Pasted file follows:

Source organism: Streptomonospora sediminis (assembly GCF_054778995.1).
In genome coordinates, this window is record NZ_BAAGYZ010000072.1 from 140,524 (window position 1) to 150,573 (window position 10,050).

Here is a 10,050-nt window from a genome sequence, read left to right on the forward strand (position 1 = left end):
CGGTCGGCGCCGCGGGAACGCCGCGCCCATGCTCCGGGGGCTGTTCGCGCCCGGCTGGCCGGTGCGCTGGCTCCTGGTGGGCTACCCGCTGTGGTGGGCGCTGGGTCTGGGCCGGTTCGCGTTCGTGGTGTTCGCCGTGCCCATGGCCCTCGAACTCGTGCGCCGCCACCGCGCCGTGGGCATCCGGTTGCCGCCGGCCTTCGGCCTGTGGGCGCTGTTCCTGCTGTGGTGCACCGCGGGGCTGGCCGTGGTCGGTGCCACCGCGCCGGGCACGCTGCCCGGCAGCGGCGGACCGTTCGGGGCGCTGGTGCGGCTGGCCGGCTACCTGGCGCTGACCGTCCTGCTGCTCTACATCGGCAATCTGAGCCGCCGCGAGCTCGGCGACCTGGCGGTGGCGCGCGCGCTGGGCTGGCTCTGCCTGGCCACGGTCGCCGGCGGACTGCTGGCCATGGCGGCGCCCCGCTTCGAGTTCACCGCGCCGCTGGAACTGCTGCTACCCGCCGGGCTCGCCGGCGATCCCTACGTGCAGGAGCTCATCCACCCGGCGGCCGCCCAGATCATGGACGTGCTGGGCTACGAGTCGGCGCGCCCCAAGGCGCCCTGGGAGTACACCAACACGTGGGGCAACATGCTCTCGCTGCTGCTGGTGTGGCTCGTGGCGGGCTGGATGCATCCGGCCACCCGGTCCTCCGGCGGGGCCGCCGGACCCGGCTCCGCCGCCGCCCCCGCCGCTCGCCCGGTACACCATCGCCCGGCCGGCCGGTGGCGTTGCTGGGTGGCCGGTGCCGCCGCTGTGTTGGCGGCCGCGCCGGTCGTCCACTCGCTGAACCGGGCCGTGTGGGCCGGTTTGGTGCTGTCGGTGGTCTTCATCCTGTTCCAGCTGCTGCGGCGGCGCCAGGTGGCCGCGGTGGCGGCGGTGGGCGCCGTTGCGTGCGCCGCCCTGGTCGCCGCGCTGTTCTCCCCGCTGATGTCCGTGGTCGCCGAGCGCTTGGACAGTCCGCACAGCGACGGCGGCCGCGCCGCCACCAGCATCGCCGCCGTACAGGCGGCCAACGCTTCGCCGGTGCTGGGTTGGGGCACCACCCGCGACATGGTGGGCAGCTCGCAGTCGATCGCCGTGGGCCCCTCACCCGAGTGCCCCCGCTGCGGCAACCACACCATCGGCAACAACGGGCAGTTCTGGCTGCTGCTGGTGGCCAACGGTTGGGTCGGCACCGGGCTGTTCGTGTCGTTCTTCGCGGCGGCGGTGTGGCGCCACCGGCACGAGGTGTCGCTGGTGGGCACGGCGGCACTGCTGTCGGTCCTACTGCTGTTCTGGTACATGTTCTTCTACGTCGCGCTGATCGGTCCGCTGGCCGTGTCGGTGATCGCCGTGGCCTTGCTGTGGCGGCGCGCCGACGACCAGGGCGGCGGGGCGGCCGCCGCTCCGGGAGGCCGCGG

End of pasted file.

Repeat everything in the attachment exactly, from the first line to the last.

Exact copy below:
Source organism: Streptomonospora sediminis (assembly GCF_054778995.1).
In genome coordinates, this window is record NZ_BAAGYZ010000072.1 from 140,524 (window position 1) to 150,573 (window position 10,050).

Here is a 10,050-nt window from a genome sequence, read left to right on the forward strand (position 1 = left end):
CGGTCGGCGCCGCGGGAACGCCGCGCCCATGCTCCGGGGGCTGTTCGCGCCCGGCTGGCCGGTGCGCTGGCTCCTGGTGGGCTACCCGCTGTGGTGGGCGCTGGGTCTGGGCCGGTTCGCGTTCGTGGTGTTCGCCGTGCCCATGGCCCTCGAACTCGTGCGCCGCCACCGCGCCGTGGGCATCCGGTTGCCGCCGGCCTTCGGCCTGTGGGCGCTGTTCCTGCTGTGGTGCACCGCGGGGCTGGCCGTGGTCGGTGCCACCGCGCCGGGCACGCTGCCCGGCAGCGGCGGACCGTTCGGGGCGCTGGTGCGGCTGGCCGGCTACCTGGCGCTGACCGTCCTGCTGCTCTACATCGGCAATCTGAGCCGCCGCGAGCTCGGCGACCTGGCGGTGGCGCGCGCGCTGGGCTGGCTCTGCCTGGCCACGGTCGCCGGCGGACTGCTGGCCATGGCGGCGCCCCGCTTCGAGTTCACCGCGCCGCTGGAACTGCTGCTACCCGCCGGGCTCGCCGGCGATCCCTACGTGCAGGAGCTCATCCACCCGGCGGCCGCCCAGATCATGGACGTGCTGGGCTACGAGTCGGCGCGCCCCAAGGCGCCCTGGGAGTACACCAACACGTGGGGCAACATGCTCTCGCTGCTGCTGGTGTGGCTCGTGGCGGGCTGGATGCATCCGGCCACCCGGTCCTCCGGCGGGGCCGCCGGACCCGGCTCCGCCGCCGCCCCCGCCGCTCGCCCGGTACACCATCGCCCGGCCGGCCGGTGGCGTTGCTGGGTGGCCGGTGCCGCCGCTGTGTTGGCGGCCGCGCCGGTCGTCCACTCGCTGAACCGGGCCGTGTGGGCCGGTTTGGTGCTGTCGGTGGTCTTCATCCTGTTCCAGCTGCTGCGGCGGCGCCAGGTGGCCGCGGTGGCGGCGGTGGGCGCCGTTGCGTGCGCCGCCCTGGTCGCCGCGCTGTTCTCCCCGCTGATGTCCGTGGTCGCCGAGCGCTTGGACAGTCCGCACAGCGACGGCGGCCGCGCCGCCACCAGCATCGCCGCCGTACAGGCGGCCAACGCTTCGCCGGTGCTGGGTTGGGGCACCACCCGCGACATGGTGGGCAGCTCGCAGTCGATCGCCGTGGGCCCCTCACCCGAGTGCCCCCGCTGCGGCAACCACACCATCGGCAACAACGGGCAGTTCTGGCTGCTGCTGGTGGCCAACGGTTGGGTCGGCACCGGGCTGTTCGTGTCGTTCTTCGCGGCGGCGGTGTGGCGCCACCGGCACGAGGTGTCGCTGGTGGGCACGGCGGCACTGCTGTCGGTCCTACTGCTGTTCTGGTACATGTTCTTCTACGTCGCGCTGATCGGTCCGCTGGCCGTGTCGGTGATCGCCGTGGCCTTGCTGTGGCGGCGCGCCGACGACCAGGGCGGCGGGGCGGCCGCCGCTCCGGGAGGCCGCGG